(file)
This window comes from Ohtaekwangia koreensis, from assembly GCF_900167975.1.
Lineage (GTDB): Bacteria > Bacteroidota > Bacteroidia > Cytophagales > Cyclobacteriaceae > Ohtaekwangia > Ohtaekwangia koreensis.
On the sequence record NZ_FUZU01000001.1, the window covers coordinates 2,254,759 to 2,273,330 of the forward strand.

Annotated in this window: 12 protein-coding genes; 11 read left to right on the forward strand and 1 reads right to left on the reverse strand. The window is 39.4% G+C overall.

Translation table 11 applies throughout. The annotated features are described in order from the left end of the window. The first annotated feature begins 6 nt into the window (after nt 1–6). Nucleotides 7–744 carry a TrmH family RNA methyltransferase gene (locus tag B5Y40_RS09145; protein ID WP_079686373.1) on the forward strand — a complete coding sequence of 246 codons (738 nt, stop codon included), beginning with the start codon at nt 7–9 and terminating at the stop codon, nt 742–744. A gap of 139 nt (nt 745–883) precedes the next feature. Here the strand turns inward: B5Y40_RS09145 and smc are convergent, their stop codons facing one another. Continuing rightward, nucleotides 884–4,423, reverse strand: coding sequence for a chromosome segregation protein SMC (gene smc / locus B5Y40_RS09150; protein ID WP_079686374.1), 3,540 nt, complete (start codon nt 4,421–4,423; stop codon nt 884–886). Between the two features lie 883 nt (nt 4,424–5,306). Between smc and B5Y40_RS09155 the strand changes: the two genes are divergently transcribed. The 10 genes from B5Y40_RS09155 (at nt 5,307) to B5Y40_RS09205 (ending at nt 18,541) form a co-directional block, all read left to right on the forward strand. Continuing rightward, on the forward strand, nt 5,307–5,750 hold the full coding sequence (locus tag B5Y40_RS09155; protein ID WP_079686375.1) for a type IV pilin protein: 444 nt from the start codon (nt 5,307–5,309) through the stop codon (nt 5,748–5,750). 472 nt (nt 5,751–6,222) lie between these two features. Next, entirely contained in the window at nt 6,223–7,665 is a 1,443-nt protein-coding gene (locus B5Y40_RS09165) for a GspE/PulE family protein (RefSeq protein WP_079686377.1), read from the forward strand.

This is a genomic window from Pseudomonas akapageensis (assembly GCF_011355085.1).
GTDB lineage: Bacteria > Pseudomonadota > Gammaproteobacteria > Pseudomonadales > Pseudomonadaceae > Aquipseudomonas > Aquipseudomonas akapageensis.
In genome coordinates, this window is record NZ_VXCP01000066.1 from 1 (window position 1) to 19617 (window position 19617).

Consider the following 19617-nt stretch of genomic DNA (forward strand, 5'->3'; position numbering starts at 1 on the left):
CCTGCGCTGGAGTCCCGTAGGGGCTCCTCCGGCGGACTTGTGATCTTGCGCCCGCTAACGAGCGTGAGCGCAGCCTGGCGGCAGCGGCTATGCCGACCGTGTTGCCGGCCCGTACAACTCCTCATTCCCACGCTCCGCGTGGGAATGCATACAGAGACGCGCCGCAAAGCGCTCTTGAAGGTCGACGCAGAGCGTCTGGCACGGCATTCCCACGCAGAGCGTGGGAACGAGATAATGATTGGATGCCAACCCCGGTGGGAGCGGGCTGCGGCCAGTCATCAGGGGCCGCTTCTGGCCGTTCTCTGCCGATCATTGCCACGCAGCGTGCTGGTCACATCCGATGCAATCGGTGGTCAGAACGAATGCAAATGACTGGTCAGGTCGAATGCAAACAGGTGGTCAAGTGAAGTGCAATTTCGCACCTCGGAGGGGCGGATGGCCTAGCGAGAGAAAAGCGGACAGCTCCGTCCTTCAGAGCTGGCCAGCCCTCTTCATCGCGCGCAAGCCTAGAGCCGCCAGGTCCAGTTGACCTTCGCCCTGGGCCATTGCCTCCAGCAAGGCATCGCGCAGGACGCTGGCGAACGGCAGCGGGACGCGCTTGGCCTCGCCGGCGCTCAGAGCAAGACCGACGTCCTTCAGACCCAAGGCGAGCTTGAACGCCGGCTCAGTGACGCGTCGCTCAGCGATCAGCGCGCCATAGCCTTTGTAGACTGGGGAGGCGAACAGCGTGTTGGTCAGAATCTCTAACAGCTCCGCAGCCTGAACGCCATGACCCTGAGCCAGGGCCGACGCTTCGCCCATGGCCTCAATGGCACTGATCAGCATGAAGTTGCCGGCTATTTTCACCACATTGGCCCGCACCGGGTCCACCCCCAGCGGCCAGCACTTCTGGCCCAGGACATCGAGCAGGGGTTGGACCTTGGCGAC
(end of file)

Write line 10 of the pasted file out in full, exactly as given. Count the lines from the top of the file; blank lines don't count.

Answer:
CCTGCGCTGGAGTCCCGTAGGGGCTCCTCCGGCGGACTTGTGATCTTGCGCCCGCTAACGAGCGTGAGCGCAGCCTGGCGGCAGCGGCTATGCCGACCGTGTTGCCGGCCCGTACAACTCCTCATTCCCACGCTCCGCGTGGGAATGCATACAGAGACGCGCCGCAAAGCGCTCTTGAAGGTCGACGCAGAGCGTCTGGCACGGCATTCCCACGCAGAGCGTGGGAACGAGATAATGATTGGATGCCAACCCCGGTGGGAGCGGGCTGCGGCCAGTCATCAGGGGCCGCTTCTGGCCGTTCTCTGCCGATCATTGCCACGCAGCGTGCTGGTCACATCCGATGCAATCGGTGGTCAGAACGAATGCAAATGACTGGTCAGGTCGAATGCAAACAGGTGGTCAAGTGAAGTGCAATTTCGCACCTCGGAGGGGCGGATGGCCTAGCGAGAGAAAAGCGGACAGCTCCGTCCTTCAGAGCTGGCCAGCCCTCTTCATCGCGCGCAAGCCTAGAGCCGCCAGGTCCAGTTGACCTTCGCCCTGGGCCATTGCCTCCAGCAAGGCATCGCGCAGGACGCTGGCGAACGGCAGCGGGACGCGCTTGGCCTCGCCGGCGCTCAGAGCAAGACCGACGTCCTTCAGACCCAAGGCGAGCTTGAACGCCGGCTCAGTGACGCGTCGCTCAGCGATCAGCGCGCCATAGCCTTTGTAGACTGGGGAGGCGAACAGCGTGTTGGTCAGAATCTCTAACAGCTCCGCAGCCTGAACGCCATGACCCTGAGCCAGGGCCGACGCTTCGCCCATGGCCTCAATGGCACTGATCAGCATGAAGTTGCCGGCTATTTTCACCACATTGGCCCGCACCGGGTCCACCCCCAGCGGCCAGCACTTCTGGCCCAGGACATCGAGCAGGGGTTGGACCTTGGCGAC